Via America’s Lawyer: RT correspondent Brigida Santos joins Mike Papantonio to talk about how a loophole in President Trump’s USMCA trade deal still allows American oil and gas companies to exploit foreign markets with minimal scrutiny.
*This transcript was generated by a third-party transcription software company, so please excuse any typos.
Mike Papantonio: The new North American free trade agreement has ended corporate arbitration for most industries, but loopholes give major concessions to the US energy sector. RT’s Brigida Santos joins me now to talk about this story. Brigida, we, we started talking about TPP couple of years ago, didn’t we? We, we, you and I did a couple of segments on TPP and the thing that you raised, the, the, some of the issues you raised are exactly coming to roost here right now.
You talked about the ISDS problem, which is, is this. Is that under the, under the TPP, under NAFTA, under CAFTA you had foreign corporations that were able to boss us around according to our laws. They could come in here and say you can’t enforce environmental cases because it affects our business or you can’t enforce safety cases of any kind, pharmaceutical, name it, because it affects our sales. So you arrive there, pick it up. What can, what can you tell me about this new trade pact and how it affects disputes?
Brigida Santos: Sure, well. Yeah, president Donald Trump has rebranded the North American Free Trade Agreement, aka NAFTA, with a new pact known as the US Mexico Canada agreement. The USMCA passed with bipartisan support from Congress. Democrats and Republicans both cheered the gutting of NAFTA as controversial investor state dispute settlement clauses which empower multinational corporations to sue governments when laws threaten investor profits. Like you just said, for example, if the US were to implement new regulations expanding environmental, health or labor protections, Canadian or Mexican companies could then sue the American government if those new laws undermined that company’s ability to profit.
Now, under those same ISDS rules, American companies are also free to do the same. So the new trade pact is different because it’s actually abandoned investor state dispute settlements for most industries. But there is now an exception for American oil and gas firms that have government contracts in Mexico. So US energy is really the big winner of this new North American free trade deal.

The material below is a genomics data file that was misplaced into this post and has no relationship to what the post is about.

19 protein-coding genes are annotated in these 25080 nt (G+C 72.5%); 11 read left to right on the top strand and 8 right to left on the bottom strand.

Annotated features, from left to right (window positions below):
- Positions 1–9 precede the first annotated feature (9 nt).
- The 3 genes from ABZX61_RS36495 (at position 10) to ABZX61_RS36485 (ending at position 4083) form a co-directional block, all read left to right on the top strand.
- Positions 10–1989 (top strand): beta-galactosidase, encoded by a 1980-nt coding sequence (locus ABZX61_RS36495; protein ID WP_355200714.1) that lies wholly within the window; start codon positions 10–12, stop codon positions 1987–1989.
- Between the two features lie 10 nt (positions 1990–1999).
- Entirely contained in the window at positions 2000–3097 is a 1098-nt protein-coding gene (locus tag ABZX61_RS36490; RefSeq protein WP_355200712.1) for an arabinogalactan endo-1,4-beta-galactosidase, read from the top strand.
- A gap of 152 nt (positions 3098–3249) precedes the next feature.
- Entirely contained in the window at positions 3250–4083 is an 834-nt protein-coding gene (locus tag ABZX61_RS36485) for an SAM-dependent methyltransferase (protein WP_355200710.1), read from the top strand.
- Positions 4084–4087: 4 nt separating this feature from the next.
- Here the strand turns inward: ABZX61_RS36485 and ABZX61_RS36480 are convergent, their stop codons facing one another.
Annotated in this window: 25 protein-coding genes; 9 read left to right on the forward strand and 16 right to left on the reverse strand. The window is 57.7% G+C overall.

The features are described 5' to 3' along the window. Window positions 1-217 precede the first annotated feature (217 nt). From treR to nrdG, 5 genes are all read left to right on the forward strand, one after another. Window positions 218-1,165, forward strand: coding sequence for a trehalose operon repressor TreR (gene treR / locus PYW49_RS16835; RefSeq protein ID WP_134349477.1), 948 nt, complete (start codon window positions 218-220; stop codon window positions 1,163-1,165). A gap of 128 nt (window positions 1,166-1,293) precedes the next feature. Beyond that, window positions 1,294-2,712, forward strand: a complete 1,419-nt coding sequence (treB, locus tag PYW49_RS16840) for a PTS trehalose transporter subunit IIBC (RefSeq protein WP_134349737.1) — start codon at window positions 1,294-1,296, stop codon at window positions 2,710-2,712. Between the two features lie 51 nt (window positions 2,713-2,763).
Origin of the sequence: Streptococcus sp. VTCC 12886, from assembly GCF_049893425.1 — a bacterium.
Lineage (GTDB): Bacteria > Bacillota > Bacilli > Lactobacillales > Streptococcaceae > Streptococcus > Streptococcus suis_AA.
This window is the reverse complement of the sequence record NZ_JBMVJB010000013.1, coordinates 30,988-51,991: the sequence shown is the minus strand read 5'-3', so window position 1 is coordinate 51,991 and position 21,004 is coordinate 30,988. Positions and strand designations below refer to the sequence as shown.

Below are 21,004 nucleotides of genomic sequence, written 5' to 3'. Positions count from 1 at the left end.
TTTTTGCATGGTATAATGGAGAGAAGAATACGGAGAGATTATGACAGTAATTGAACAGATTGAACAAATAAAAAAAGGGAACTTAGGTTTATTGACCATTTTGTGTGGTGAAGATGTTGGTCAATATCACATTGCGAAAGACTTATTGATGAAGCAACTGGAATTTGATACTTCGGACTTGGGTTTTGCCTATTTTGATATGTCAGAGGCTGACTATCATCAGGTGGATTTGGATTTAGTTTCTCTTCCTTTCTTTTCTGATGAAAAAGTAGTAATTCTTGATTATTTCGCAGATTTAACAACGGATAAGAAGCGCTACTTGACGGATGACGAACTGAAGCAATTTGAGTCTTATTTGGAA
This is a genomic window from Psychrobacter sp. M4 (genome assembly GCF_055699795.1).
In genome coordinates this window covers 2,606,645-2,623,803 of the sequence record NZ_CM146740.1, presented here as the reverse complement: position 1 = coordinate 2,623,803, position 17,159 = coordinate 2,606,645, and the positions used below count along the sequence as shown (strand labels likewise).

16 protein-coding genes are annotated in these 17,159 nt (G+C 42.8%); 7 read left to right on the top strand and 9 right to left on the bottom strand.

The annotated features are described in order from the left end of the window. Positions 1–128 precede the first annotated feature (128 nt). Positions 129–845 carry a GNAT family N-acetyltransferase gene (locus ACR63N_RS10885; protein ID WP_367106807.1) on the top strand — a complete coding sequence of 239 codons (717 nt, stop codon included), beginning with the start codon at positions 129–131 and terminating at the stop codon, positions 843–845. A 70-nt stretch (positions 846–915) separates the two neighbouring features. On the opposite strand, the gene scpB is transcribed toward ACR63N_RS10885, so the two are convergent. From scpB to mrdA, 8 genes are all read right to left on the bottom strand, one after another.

Mike Papantonio: Well, I mean, the point is this, when we drill down on what the whole problem is with globalization, one of it is is we’re able, you have a foreign, a foreign country, you’ve got France or wherever, Mexico, Asia, wherever. They come to the United States and they say to us, you have affected our right to go to, to come to America and cut down all of your timber. You have affected our right to take our toxins and put them in your streams because you’re affecting our business. This is the same kind of analysis here, but we’re giving this extra protection to the American oil and gas industry. Why, why is Mexico significant to this particular part of the story?
Brigida Santos: Well, Mexico is significant because international companies now hold exploration and production rights and offshore and onshore blocks of Mexico. Mexico is the number one destination, believe it or not, for American gas, oil and refined product exports. Now, before NAFTA, only Mexico state owned petroleum company could operate in the country’s upstream segment. But recent reforms in the last few years have actually opened the country up to more privatization. And the problem is that these new trade agreement, this new trade agreement locks those reforms in and makes it really hard for future Mexican administrations to change their policies without the risk of being sued by the American energy industry. The whole reason these are a problem is because they really impede on the sovereignty of these nations.
Mike Papantonio: Well, that’s the whole idea with this whole globalization though. In other words, think about what you just said. I mean, I, I hope the viewers caught that. If, if, if Mexico passes laws and they say to the oil industry, what you’re doing is hurting our people, what you’re doing is destroying our waterways, it’s destroying our environment. They’re not able, they’re not able to push back when the oil company comes back in and sues them. Even though, even though there’s laws on the Mexican books that say you can’t do this oil company, the oil company says those laws interfere with our right to do business no matter how horrendous the business may be.
My point is they were trying to do that in the United States under globalization and now we’re seeing it play itself out right here. For those who don’t know, Brigida, how to investor state’s dispute settlement, how does that harm taxpayers? They, most people don’t understand how it affects taxpayers.
Brigida Santos: Sure. Well, these cases are heard outside domestic courts in private arbitration. They basically create a shadow legal system for corporate polluters and criminals and their decisions cannot be appealed. And when corporations win, taxpayers foot the bill to cover losses on a company’s estimated future profits. Now I’ll give you an example. American taxpayers, one’s paid Canada over $1 million after the US-based, US-based pharmaceutical company, Eli Lilly, lost a lawsuit that it had brought against the Canadian government for the country’s drug patent system. We’re constantly told that Congress is completely divided among party lines, but here it is again, uniting for corporate interests.
Mike Papantonio: Mhmm. Globalization’s a disaster. Thanks for joining me, Brigida, let’s, let’s, let’s talk about the story some more in the future. Okay.
Brigida Santos: I’d love to. Thanks.